The Project Lockhart team was stacked with high performers and chartered with a clear mission, to simplify, unify, and orchestrate firewall security policy, for Cisco security products, from the cloud. We had organized around core agile principles, choosing scrum, and were executing one week sprints with two teams. The team had embraced CI/CD, delivering sprint increments every week to production in the cloud. We had supportive and engaged leadership. We were ready to build.
The challenge we faced was as mundane as it was difficult to solve in practice. There was a lot of pressure on the team to execute and this coupled with inadequate backlog decomposition and refinement practices resulted in churn, inefficiency, and lack of alignment. Those familiar with this situation might have recognized the symptoms:
- Sprint refinement happening "just in time" with teams carving off just enough work for a sprint from a large work object at the start of a sprint.
- Frequent shifts at the top of the backlog, leaving engineering with a sense they were playing whack-a-mole with stories.
- Most work either in large open ended "buckets" or in small stories which resulted in an inability to project team progress forward, even with good team metrics.
Flexibility and varying work size is desirable in a backlog, but there are limits. It is just as ineffective to deeply refine a backlog as it is leave it grossly ambiguous. It is about striking the balance.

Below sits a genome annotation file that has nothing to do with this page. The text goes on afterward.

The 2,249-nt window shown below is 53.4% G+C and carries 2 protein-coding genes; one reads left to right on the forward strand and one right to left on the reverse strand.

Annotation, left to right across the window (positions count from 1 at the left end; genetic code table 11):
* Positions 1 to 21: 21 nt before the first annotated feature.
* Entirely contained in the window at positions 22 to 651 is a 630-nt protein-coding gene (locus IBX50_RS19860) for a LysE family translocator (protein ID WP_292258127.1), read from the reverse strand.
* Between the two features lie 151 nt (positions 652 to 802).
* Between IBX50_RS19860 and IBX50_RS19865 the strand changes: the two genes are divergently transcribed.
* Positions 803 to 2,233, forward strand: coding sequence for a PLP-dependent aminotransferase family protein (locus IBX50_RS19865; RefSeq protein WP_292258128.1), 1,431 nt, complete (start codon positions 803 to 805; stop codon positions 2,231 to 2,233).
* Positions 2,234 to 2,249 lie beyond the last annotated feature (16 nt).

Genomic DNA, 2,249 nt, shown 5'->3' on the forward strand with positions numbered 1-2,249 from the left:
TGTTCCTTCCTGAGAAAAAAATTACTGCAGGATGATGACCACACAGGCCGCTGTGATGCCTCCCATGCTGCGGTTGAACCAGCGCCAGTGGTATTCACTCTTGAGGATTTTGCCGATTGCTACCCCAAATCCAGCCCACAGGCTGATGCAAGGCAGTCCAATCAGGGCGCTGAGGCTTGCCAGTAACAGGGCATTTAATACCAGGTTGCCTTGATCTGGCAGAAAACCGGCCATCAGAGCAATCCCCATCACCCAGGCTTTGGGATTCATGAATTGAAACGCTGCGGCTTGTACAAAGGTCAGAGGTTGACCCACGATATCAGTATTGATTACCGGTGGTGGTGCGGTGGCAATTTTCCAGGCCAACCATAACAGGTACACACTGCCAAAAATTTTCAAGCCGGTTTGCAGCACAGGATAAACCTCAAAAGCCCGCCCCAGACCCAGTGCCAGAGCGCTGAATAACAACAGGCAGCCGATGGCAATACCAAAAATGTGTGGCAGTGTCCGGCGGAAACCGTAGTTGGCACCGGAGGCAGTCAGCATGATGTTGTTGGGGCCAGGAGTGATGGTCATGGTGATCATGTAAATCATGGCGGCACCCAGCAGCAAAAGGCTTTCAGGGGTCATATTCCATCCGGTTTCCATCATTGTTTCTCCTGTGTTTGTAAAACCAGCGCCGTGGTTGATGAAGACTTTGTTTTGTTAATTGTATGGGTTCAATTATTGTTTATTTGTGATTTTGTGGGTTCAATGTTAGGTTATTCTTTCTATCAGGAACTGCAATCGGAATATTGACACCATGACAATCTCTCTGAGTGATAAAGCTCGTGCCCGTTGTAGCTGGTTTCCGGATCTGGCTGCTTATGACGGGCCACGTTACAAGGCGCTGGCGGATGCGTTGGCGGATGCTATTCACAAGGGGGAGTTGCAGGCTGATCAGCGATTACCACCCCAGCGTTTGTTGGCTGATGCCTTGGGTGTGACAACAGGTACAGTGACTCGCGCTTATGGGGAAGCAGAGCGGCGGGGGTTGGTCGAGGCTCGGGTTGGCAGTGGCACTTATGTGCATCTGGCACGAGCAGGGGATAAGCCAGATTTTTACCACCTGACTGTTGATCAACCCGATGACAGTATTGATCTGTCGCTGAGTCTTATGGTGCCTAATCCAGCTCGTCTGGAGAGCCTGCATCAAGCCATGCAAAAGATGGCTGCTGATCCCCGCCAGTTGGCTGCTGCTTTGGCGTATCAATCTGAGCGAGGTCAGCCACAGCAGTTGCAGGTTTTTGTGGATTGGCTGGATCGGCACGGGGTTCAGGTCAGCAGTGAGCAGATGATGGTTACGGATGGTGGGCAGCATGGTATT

The initial work breakdown started with capturing the high-level program requirements in a spreadsheet. The team has selected Jira for managing the work, so naturally each line item in the spreadsheet ended up as an Epic in Jira. In this way, Epics were being used as containers for bunches of stories with little other structure and this approach has some shortcomings.
- Open Ended - A requirement as a "bucket" without clear outcomes can suffer from scope creep and with no clear way to limit it. For example, "As a user I want the product to have a good User Experience so I can work with the product easily".
- Lack of Alignment - Ambiguity in the requirement statement is open to interpretation. This can result in ineffective and contentious debate during refinement meetings.
- Difficult to Prioritize - Everything was important and there was little insight into how big the (unbounded) Epics were. With pressure to "show progress", many epics were started but little was getting to done.
One might observe that the use of MVPs (Minimally Viable Product) could help rectify the problem. We had attempted to introduce the concept however we quickly discovered the team had many interpretations of exactly what an MVP was, ranging from demo code to full blown product. We needed a new concept, one that could be developed to meet the needs of our team and without attachment to preconceived notions. In response, I introduced the Minimally Marketable Feature (MMF).
We defined a Minimally Marketable Feature as something that enabled a single end-to-end use case (minimal scope) and delivered value to at least one customer (marketable value). This simple viewpoint worked to curb against large unbounded work as well as "wouldn't it be cool if..." ideas that really did not provide marketable value to a customer. If someone was not willing to buy it, it wasn't an MMF.